DataSheet1_Insights Into Acute and Delayed Cisplatin-Induced Emesis From a Microelectrode Array, Radiotelemetry and Whole-Body Plethysmography Study o.docx (18.2 kB)
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DataSheet1_Insights Into Acute and Delayed Cisplatin-Induced Emesis From a Microelectrode Array, Radiotelemetry and Whole-Body Plethysmography Study of Suncus murinus (House Musk Shrew).docx

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posted on 03.12.2021, 05:00 authored by Longlong Tu, Julia Y. H. Liu, Zengbing Lu, Dexuan Cui, Man P. Ngan, Peng Du, John A. Rudd

Purpose: Cancer patients receiving cisplatin therapy often experience side-effects such as nausea and emesis, but current anti-emetic regimens are suboptimal. Thus, to enable the development of efficacious anti-emetic treatments, the mechanisms of cisplatin-induced emesis must be determined. We therefore investigated these mechanisms in Suncus murinus, an insectivore that is capable of vomiting.

Methods: We used a microelectrode array system to examine the effect of cisplatin on the spatiotemporal properties of slow waves in stomach antrum, duodenum, ileum and colon tissues isolated from S. murinus. In addition, we used a multi-wire radiotelemetry system to record conscious animals’ gastric myoelectric activity, core body temperature, blood pressure (BP) and heart rate viability over 96-h periods. Furthermore, we used whole-body plethysmography to simultaneously monitor animals’ respiratory activity. At the end of in vivo experiments, the stomach antrum was collected and immunohistochemistry was performed to identify c-Kit and cluster of differentiation 45 (CD45)-positive cells.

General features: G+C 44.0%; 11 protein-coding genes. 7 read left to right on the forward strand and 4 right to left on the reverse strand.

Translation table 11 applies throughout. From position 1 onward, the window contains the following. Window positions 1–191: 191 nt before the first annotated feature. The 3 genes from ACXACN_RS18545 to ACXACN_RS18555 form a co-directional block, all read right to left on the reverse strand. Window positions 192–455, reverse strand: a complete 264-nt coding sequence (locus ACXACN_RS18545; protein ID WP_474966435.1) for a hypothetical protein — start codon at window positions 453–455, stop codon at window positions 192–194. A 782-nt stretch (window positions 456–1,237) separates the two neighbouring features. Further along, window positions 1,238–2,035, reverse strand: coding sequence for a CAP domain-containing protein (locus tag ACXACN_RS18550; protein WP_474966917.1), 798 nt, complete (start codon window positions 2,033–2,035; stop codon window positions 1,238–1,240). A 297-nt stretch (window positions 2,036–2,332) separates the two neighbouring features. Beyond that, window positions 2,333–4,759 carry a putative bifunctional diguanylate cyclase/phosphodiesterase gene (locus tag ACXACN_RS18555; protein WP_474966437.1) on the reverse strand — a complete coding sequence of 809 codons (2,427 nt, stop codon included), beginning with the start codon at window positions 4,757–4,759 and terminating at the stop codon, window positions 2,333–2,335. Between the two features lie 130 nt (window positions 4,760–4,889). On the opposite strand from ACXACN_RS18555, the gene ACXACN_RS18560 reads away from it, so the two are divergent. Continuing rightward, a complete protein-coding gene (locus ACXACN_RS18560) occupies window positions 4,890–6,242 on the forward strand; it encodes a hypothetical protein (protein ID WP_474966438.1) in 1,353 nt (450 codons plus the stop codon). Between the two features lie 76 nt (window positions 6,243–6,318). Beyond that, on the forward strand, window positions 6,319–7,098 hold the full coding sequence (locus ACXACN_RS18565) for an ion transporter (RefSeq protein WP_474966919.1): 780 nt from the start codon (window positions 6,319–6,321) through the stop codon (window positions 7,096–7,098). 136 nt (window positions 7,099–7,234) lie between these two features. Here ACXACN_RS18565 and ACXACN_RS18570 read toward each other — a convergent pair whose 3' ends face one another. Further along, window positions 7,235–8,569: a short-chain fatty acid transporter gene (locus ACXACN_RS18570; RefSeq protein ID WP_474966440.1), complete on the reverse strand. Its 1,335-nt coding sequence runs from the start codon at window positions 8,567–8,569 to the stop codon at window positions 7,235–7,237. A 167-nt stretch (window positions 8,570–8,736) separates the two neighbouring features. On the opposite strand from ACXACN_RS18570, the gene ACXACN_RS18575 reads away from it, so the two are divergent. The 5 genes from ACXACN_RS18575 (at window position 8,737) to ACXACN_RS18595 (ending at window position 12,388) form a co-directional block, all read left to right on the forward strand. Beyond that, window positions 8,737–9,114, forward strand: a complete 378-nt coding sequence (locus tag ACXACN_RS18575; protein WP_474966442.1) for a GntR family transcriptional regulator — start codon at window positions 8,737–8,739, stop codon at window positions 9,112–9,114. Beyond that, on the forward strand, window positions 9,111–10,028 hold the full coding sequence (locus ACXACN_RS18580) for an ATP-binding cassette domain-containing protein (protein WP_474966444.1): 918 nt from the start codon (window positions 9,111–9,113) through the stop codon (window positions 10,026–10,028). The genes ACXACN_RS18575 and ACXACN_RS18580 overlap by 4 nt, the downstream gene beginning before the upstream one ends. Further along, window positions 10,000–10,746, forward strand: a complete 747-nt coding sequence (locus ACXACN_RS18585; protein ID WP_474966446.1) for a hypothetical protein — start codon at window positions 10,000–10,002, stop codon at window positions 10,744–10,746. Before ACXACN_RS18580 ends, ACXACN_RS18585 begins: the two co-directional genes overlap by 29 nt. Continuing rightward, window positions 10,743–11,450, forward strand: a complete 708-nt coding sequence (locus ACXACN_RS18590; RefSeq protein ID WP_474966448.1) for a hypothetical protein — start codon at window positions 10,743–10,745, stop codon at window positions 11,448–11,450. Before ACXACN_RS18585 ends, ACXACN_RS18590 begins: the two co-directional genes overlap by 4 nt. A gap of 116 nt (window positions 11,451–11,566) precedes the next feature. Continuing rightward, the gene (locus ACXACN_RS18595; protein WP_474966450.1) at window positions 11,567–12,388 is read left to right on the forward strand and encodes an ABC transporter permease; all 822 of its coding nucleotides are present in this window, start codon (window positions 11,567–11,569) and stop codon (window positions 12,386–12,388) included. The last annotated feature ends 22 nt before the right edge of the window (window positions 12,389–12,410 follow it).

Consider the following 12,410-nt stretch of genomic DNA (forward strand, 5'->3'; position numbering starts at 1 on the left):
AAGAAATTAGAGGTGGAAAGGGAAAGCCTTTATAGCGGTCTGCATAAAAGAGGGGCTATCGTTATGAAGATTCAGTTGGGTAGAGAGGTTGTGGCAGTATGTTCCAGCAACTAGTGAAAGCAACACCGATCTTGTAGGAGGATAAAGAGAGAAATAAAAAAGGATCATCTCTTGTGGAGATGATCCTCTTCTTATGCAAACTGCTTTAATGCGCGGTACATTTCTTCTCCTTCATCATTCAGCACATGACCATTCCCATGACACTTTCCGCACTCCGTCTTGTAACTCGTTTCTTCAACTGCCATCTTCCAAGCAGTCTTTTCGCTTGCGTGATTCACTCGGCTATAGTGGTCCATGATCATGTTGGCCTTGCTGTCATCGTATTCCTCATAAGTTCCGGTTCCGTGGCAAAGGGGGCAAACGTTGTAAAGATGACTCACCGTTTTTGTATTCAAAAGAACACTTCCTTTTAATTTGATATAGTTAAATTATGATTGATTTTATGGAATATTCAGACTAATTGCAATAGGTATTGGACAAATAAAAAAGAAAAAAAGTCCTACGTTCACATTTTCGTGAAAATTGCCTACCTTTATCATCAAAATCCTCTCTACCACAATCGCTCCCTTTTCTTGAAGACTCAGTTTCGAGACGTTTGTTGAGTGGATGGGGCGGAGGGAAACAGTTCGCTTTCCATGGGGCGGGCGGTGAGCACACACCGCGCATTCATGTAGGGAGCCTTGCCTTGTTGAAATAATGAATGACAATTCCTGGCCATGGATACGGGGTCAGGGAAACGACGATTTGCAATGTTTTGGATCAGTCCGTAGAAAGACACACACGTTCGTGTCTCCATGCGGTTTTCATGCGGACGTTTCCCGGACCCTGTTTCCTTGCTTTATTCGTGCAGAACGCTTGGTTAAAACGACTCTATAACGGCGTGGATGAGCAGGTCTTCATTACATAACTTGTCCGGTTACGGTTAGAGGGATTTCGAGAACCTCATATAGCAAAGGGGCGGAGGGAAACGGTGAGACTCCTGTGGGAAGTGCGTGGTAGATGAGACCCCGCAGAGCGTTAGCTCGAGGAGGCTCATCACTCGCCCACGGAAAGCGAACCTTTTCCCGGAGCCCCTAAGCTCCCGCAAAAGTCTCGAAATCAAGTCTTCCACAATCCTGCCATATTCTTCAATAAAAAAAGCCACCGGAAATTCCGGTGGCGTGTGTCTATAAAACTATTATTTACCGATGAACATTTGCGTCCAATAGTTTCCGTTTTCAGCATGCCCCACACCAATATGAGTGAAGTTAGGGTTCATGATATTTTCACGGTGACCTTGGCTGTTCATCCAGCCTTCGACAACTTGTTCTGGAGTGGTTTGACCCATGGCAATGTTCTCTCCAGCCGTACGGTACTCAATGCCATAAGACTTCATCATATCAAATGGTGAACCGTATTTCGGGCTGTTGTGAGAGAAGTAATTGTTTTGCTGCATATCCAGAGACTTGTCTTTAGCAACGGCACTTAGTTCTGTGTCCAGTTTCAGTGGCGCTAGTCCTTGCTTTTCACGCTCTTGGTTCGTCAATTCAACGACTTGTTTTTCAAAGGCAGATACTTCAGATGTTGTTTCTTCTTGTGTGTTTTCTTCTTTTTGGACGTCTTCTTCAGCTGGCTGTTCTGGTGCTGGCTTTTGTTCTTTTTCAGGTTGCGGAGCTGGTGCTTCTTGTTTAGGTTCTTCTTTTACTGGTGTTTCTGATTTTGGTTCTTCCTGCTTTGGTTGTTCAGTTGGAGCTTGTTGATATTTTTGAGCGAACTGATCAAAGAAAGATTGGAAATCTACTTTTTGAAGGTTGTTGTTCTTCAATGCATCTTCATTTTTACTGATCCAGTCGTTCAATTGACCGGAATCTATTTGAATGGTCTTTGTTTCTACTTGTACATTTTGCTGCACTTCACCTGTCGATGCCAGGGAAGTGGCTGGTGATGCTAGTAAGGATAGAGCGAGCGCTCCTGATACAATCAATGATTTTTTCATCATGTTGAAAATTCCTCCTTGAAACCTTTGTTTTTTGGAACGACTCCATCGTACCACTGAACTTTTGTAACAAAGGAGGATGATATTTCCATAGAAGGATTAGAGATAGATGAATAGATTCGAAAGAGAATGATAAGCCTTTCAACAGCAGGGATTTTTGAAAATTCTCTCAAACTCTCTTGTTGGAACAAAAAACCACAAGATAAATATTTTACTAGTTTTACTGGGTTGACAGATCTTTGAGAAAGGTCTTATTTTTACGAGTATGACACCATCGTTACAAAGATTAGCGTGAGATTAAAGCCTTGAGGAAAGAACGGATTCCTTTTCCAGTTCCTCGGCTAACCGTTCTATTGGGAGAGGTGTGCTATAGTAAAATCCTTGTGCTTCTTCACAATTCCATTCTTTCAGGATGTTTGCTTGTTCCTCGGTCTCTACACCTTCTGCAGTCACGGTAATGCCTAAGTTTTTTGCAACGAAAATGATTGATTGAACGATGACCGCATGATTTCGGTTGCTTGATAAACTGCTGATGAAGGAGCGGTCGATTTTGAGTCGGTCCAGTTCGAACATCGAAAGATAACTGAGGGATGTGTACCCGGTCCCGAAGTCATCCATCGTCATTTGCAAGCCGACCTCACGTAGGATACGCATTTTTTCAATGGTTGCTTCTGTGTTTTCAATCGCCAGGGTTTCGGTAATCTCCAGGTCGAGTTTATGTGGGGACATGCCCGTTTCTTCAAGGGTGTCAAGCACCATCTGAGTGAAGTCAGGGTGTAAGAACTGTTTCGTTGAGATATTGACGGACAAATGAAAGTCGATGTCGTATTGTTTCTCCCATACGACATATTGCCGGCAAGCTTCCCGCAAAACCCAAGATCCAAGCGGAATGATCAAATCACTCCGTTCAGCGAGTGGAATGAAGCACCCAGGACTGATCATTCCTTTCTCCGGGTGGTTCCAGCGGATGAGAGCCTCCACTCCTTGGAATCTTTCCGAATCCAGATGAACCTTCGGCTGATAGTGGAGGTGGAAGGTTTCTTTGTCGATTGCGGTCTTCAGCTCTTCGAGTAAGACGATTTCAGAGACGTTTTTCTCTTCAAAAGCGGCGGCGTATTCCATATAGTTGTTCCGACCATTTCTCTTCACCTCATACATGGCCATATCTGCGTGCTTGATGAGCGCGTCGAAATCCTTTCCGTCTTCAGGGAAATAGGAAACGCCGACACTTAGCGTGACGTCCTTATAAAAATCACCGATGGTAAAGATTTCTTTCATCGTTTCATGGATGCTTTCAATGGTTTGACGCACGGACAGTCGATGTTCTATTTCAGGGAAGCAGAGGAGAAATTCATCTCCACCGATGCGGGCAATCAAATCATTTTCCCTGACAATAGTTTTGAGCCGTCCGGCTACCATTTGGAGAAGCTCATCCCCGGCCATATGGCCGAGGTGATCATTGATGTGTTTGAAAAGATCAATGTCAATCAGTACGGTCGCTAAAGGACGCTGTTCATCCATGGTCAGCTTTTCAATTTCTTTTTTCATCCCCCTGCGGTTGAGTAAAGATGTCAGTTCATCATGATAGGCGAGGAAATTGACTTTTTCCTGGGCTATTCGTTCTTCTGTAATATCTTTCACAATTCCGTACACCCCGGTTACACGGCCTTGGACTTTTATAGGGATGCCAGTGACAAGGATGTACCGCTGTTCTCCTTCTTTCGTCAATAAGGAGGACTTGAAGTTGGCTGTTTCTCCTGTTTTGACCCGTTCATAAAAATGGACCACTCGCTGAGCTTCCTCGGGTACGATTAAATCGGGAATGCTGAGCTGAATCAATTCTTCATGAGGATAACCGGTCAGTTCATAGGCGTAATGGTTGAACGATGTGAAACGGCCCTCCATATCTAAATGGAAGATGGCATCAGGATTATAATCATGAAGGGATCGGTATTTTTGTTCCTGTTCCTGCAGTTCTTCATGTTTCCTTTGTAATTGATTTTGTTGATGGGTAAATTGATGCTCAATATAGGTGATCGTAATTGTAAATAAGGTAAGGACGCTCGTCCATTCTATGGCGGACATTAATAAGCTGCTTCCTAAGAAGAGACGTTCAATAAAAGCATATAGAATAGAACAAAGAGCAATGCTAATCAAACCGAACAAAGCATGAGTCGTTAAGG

Results: Our acute in vitro studies revealed that cisplatin (1–10 μM) treatment had acute region-dependent effects on pacemaking activity along the gastrointestinal tract, such that the stomach and colon responded oppositely to the duodenum and ileum. S. murinus treated with cisplatin for 90 min had a significantly lower dominant frequency (DF) in the ileum and a longer waveform period in the ileum and colon. Our 96-h recordings showed that cisplatin inhibited food and water intake and caused weight loss during the early and delayed phases. Moreover, cisplatin decreased the DF, increased the percentage power of bradygastria, and evoked a hypothermic response during the acute and delayed phases. Reductions in BP and respiratory rate were also observed. Finally, we demonstrated that treatment with cisplatin caused inflammation in the antrum of the stomach and reduced the density of the interstitial cells of Cajal (ICC).

Conclusion: These studies indicate that cisplatin treatment of S. murinus disrupted ICC networking and viability and also affected general homeostatic mechanisms of the cardiovascular system and gastrointestinal tract. The effect on the gastrointestinal tract appeared to be region-specific. Further investigations are required to comprehensively understand these mechanistic effects of cisplatin and their relationship to emesis.

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